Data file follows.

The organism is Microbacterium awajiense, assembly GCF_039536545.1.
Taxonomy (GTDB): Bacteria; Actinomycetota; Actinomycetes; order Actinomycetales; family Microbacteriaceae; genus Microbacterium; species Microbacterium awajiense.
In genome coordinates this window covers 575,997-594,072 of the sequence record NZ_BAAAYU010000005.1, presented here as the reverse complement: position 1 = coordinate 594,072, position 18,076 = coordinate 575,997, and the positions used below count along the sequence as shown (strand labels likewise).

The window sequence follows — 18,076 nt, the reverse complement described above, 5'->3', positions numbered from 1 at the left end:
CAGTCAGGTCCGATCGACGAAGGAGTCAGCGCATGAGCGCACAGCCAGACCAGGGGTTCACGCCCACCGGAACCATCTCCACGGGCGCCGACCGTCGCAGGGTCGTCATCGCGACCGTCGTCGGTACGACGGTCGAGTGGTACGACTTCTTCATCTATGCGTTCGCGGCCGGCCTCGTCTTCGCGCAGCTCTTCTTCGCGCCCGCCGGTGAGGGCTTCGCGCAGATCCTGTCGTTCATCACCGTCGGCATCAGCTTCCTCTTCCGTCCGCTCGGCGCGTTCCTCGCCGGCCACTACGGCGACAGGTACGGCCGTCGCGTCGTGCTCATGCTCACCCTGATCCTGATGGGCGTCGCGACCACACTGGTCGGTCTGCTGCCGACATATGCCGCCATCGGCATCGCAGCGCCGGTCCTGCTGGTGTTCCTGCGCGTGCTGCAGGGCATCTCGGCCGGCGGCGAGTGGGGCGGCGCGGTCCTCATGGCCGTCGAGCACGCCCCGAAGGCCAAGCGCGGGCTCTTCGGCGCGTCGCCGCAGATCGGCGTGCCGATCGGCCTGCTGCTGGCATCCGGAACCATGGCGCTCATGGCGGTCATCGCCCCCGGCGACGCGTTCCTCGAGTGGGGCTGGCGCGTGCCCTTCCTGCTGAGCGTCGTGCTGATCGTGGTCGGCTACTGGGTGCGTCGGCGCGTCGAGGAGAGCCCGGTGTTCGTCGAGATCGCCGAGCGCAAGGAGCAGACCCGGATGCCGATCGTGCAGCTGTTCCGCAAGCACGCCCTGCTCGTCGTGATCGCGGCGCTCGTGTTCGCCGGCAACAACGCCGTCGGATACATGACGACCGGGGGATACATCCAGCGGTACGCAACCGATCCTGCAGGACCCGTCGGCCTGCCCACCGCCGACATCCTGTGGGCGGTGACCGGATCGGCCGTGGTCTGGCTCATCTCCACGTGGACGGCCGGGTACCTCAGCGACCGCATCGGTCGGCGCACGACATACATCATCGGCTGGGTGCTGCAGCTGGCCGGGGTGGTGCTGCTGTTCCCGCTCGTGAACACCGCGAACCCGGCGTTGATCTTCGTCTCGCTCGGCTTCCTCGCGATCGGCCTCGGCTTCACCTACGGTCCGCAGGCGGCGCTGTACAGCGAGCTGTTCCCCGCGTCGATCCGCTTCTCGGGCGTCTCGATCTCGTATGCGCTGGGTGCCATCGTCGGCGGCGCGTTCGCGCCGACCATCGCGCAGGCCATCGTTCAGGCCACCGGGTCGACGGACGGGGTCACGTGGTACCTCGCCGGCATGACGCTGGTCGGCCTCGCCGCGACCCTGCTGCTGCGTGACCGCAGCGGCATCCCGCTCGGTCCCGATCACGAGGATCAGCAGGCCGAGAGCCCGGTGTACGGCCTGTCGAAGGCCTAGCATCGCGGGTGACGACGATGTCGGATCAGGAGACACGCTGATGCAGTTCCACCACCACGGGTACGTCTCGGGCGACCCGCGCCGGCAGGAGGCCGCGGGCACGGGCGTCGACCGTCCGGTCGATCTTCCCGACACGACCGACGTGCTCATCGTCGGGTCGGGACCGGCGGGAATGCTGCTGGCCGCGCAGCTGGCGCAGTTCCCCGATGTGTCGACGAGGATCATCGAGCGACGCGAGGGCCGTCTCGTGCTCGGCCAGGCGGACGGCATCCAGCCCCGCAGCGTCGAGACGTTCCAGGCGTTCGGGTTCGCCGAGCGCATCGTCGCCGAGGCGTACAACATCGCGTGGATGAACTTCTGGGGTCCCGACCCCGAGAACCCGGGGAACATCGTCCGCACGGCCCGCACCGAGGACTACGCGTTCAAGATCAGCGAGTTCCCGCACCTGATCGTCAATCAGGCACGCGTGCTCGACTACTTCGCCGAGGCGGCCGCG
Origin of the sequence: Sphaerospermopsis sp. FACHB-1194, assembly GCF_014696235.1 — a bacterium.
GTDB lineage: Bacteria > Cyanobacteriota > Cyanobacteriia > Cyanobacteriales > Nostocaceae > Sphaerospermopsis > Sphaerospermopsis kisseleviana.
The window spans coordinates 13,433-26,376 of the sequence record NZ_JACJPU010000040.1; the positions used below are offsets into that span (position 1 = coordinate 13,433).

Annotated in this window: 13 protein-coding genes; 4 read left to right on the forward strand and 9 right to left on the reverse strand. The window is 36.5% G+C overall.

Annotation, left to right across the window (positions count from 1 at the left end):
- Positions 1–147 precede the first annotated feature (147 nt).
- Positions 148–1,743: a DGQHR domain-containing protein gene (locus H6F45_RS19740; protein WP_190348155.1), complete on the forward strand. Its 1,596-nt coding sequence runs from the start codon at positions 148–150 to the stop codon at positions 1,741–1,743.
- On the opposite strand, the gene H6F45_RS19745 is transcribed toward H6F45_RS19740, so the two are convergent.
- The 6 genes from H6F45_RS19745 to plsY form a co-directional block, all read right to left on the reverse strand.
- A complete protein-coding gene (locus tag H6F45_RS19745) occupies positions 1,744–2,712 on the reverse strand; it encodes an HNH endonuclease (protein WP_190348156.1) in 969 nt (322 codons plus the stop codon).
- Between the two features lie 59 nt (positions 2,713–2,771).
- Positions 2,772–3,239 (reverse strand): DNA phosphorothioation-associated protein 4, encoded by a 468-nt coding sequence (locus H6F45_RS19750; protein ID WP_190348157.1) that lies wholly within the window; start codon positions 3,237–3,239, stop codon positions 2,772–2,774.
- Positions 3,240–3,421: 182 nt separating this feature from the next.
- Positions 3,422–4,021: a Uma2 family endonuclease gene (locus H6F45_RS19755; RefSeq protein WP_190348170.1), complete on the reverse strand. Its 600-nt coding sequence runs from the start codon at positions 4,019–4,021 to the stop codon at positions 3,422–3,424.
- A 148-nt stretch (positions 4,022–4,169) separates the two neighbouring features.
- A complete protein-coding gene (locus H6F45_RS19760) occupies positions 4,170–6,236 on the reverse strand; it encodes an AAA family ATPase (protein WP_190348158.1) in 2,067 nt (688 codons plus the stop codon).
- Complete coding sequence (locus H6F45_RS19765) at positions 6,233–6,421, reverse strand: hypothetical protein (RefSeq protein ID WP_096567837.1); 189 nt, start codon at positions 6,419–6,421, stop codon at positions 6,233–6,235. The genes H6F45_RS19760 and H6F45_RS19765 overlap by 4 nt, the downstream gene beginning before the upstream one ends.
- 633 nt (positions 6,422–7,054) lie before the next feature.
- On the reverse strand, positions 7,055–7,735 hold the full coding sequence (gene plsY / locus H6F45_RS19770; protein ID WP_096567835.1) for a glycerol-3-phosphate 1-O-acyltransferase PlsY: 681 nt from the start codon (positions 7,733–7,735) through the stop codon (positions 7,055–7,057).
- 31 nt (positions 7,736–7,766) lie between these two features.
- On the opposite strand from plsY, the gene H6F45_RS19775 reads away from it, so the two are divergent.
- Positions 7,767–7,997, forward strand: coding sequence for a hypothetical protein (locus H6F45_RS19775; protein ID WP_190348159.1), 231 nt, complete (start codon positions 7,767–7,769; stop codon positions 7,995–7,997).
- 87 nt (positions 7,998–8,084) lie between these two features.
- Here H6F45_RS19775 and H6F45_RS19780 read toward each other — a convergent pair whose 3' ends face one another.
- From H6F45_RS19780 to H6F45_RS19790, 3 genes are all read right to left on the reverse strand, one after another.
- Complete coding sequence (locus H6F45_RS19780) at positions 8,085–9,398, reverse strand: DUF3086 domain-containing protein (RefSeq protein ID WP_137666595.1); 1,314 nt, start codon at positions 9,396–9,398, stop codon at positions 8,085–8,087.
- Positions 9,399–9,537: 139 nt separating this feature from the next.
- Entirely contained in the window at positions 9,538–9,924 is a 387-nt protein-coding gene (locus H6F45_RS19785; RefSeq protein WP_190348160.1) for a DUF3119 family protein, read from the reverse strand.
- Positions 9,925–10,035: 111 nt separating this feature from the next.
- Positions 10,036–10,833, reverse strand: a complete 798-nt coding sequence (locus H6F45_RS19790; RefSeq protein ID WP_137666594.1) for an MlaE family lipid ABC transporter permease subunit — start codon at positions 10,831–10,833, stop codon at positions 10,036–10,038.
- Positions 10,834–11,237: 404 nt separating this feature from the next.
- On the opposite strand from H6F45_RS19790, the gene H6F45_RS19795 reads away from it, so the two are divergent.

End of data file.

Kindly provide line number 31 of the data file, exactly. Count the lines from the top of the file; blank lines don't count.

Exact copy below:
- Complete coding sequence (locus H6F45_RS19780) at positions 8,085–9,398, reverse strand: DUF3086 domain-containing protein (RefSeq protein ID WP_137666595.1); 1,314 nt, start codon at positions 9,396–9,398, stop codon at positions 8,085–8,087.